CIA (e)Bulletin/(e)Bulletin de l'ICA
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March 2018

Recent Research Work

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Developing research materials is one of the CIA’s fundamental activities. Thought-provoking and leading-edge research helps expand the boundaries of the profession, advances knowledge on emerging issues, lines of business, and practice areas, and aligns with the Institute’s strategic priorities. Periodic experience studies gather industry data that provide benchmarks for comparison and help to establish market trends that assist actuaries in their work. CIA research provides a unique Canadian perspective, in both official languages.

Recent Research Publications

Over the last few months, the Research Executive Committee (REC) published four papers; the REC will finalize several more projects in the next few months.

Canadian Individual Annuitant Mortality Experience (Policy Years 2005–2006 to 2014–2015)

This experience study updates the prior study with three additional years of data and replaces the Individual Annuitant Mortality 1983 Basic tables with the more recent Canadian Insured Payout Mortality 2014 tables as the expected mortality basis in the actual/expected (A/E) analysis.

The main findings are as follows:

  • Joint survivor policies experience higher mortality rates than joint both alive policies;
  • A/E by number is generally higher than A/E by income;
  • As annualized income increases, A/E by income decreases;
  • Non-registered annuities have lower mortality than registered policies;
  • Non-refund mortality experience is lower than refund annuities when measured by annualized income;
  • Presumed back-to-backs have significantly lower mortality ratios (this trend is more apparent for single policies than for joint annuities);
  • Male joint survivors show significantly higher A/E ratios than joint both alive and single policies, regardless of tax status or annualized income; and
  • Female joint both alive policies show significantly lower A/E ratios than joint survivor and single policies, regardless of tax status or annualized income.

Actuarial Review of Insurer Insolvencies and Future Preventions Phase 1 – A Review of Root Causes of Insolvencies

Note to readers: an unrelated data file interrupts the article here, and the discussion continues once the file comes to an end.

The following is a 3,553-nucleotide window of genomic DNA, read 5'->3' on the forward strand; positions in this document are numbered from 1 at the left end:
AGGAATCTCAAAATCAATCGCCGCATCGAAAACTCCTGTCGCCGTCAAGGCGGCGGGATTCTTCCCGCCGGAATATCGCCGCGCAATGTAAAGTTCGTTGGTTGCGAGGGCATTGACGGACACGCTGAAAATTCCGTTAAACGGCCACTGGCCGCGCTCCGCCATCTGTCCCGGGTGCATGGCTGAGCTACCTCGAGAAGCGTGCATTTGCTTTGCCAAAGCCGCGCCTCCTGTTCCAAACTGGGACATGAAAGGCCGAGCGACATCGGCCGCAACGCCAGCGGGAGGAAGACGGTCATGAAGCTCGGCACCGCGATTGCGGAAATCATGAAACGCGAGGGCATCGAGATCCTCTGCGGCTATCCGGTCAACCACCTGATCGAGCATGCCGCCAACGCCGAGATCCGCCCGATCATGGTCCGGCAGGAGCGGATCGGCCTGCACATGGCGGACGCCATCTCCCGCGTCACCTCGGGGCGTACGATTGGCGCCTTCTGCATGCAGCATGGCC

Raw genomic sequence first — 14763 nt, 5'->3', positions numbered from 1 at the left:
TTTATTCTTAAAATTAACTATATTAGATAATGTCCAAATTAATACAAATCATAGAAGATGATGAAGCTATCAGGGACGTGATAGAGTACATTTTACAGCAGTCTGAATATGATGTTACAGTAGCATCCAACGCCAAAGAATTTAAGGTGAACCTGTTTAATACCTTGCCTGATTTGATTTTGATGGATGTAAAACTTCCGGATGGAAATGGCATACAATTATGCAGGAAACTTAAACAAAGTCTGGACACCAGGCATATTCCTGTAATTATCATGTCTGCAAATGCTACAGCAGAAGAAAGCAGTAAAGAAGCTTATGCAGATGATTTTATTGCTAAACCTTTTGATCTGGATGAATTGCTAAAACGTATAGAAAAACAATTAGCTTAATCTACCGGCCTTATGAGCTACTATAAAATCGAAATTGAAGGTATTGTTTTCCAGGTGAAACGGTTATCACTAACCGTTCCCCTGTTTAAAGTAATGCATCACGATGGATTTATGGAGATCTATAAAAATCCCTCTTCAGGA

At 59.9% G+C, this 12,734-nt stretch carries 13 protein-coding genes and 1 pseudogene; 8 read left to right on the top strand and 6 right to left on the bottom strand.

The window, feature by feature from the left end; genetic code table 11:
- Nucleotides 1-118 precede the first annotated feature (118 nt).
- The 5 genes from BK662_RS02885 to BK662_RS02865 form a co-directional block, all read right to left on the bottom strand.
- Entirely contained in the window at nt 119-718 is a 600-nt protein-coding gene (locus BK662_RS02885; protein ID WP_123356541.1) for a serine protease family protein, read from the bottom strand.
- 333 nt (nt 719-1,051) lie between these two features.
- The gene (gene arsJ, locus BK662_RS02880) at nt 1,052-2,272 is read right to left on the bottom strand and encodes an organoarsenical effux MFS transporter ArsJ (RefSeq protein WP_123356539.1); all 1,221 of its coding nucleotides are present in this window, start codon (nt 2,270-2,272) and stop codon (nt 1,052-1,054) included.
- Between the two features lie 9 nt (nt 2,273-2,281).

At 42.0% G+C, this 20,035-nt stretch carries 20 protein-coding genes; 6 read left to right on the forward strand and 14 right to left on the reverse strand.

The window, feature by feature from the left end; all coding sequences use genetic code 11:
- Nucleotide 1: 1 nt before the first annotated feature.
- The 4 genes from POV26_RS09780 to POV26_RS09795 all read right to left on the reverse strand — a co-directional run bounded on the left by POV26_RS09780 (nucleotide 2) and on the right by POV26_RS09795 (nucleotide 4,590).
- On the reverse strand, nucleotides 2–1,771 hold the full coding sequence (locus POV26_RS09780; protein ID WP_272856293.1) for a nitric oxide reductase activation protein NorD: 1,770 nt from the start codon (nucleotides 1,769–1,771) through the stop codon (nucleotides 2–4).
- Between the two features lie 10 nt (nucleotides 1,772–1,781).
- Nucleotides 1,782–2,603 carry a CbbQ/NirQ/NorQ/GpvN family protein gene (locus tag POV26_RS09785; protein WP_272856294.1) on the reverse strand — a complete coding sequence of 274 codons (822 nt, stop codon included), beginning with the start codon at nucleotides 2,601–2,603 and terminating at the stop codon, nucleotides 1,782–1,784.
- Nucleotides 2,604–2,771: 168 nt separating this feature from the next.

This study is intended to educate insurance professionals on historical insurer impairments and insolvencies and possible future prevention indicators. It explores potential risk factors insurance professionals can leverage to mitigate future insolvent situations. Including an analysis of root causes of insurer impairment and insolvency across property and casualty, life and annuity, and health insurance in the United States and Canada, this study explores potential indicators which may facilitate earlier intervention for companies at risk of becoming impaired or insolvent.

Settlement Cost Compared to Going Concern Funding Targets: Analysis of Pension Plans Registered in Ontario

Canadian pension funding regulations require two distinct types of valuation: a going concern valuation that presumes the plan will continue to operate, and a solvency valuation that presumes the plan will wind up. This research paper compares the results of these two types of valuation, to provide insight into the differences. The analysis is based on data for defined benefit pension plans registered in Ontario.

For pensions in pay, differences are mostly explained by differences in the discount rate and mortality assumption and, for indexed plans, provision for future indexing. For active plan members, the variations in results are much broader, due to anticipation of future salary increases, and provisions for early retirement.

Executive Summary and Final Report on Population Aging, Implications for Asset Values, and Impact for Pension Plans: An International Study – Phase 2

This research project studies the impact of population aging on asset values and illustrates the implications for pension plans in Canada, the US, and the UK. It involves economic-demographic modelling, modelling the demographic influence on asset class returns, and models for pension plan risk assessment. The project is expected to be completed in 2019. Throughout the project various papers and technical reports will be produced. This report provides a literature review regarding the connection between demographic factors and asset class returns/prices and provides model specifications regarding the impact of changes in demographic structure on the long-term dynamics of house prices.

Information and Involvement

For more information on the research currently underway at the CIA, visit the Research Projects page on the website. If you would like to get involved with the REC, a subcommittee of the REC, or project oversight group (POG), please contact Shlomit Jacobson, manager, research, at You can also indicate your interest in participating in research work through the My Volunteer Profile (log in before accessing this link) section of the members’ website.


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